The presenters talked about the CARET project’s history and goals and then did a live demo of the CARET Web site. This was the first I’d seen of CARET, and I was very impressed. There is a lot of high-quality information available on the site. I know it will save me a lot of time because their staff has done a lot of the work of finding a summarizing the highest-quality articles on a variety of topics of interest to those, like me, who are supposed to figure out how to make using technology an effective teaching and learning tool. The CARET site has detailed research summaries, article reviews, and some Q&A sections. This is definitely something I’ll be bookmarking and checking regularly. I don’t think it’s anything that I couldn’t find by searching ERIC, but using CARET will save me hours of time.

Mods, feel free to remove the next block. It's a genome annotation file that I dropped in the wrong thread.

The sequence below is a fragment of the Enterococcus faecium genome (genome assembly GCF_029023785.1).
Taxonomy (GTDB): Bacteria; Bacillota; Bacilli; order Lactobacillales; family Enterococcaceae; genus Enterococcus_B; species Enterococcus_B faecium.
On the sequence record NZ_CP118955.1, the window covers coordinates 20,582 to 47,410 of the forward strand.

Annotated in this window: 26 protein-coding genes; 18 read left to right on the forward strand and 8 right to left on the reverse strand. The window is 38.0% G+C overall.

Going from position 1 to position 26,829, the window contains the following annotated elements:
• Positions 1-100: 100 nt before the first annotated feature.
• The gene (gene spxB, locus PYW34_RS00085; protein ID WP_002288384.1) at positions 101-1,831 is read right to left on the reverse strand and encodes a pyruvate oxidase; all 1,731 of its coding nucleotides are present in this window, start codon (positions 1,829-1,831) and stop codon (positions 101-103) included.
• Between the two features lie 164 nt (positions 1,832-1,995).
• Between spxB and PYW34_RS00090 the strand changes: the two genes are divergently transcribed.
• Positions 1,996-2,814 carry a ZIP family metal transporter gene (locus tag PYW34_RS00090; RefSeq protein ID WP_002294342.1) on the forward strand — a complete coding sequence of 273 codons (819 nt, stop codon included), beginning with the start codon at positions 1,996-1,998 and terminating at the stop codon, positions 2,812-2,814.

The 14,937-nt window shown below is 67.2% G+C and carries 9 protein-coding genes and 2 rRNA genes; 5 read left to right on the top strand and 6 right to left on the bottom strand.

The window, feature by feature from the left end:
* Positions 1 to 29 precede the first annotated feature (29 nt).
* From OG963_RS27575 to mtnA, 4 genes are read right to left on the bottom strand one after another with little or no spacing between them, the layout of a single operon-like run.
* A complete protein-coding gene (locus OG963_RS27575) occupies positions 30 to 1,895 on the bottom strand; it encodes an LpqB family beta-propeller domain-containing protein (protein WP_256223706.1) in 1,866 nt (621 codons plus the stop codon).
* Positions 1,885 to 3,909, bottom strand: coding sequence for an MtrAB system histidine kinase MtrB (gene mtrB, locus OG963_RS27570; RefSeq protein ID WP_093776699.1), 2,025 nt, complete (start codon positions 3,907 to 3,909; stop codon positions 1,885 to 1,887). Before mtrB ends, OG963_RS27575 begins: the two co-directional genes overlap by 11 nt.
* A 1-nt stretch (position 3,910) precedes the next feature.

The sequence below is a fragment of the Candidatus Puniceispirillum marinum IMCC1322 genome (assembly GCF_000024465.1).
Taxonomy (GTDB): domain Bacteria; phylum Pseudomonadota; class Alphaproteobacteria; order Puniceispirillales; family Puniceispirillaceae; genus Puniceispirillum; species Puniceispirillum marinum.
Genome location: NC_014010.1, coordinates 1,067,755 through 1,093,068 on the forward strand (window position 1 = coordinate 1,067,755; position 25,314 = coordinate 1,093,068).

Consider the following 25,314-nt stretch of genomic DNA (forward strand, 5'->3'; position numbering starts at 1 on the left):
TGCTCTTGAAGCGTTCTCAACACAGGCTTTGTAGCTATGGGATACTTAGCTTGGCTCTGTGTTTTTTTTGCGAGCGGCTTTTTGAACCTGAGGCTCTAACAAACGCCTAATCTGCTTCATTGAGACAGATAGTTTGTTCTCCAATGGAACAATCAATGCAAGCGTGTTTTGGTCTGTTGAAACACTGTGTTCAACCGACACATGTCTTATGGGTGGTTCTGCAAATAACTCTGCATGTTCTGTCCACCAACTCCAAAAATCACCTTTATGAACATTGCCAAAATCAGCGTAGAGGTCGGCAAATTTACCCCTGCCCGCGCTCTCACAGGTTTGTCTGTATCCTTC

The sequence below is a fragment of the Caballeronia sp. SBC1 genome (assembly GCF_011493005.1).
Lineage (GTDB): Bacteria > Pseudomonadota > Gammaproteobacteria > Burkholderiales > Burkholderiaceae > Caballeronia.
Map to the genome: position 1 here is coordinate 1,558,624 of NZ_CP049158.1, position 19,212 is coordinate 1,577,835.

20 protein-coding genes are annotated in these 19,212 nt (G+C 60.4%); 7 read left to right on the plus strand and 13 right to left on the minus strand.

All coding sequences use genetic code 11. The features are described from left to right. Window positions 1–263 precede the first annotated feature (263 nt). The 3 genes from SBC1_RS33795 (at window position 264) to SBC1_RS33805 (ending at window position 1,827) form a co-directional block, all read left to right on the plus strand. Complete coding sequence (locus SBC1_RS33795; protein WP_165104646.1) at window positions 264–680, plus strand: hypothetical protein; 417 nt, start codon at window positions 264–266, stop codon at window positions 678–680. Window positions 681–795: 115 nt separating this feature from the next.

Several other resources were also mentioned: CLRN, TICAL, the State Educational Technology Directors Association, and the What Works Clearinghouse. I haven’t had a chance to look these over, but I will see what’s there and report here if I find anything interesting.

On a side note, the weather here was overcast and positively tropical. The dew point was easily in the mid 70s. That’s not exactly unusual in Minnesota, but we haven’t had anything like that yet this year. Carlyn and I worked up a good sweat just walking around Bourbon, Canal, and Decatur streets tonight. We ate at Deanie’s and I had the Crab Quartet. It was pretty good, especially since I hadn’t really eaten all day. I’m glad our hotel isn’t right on Bourbon street. We’re several blocks away and can hear it well enough from here!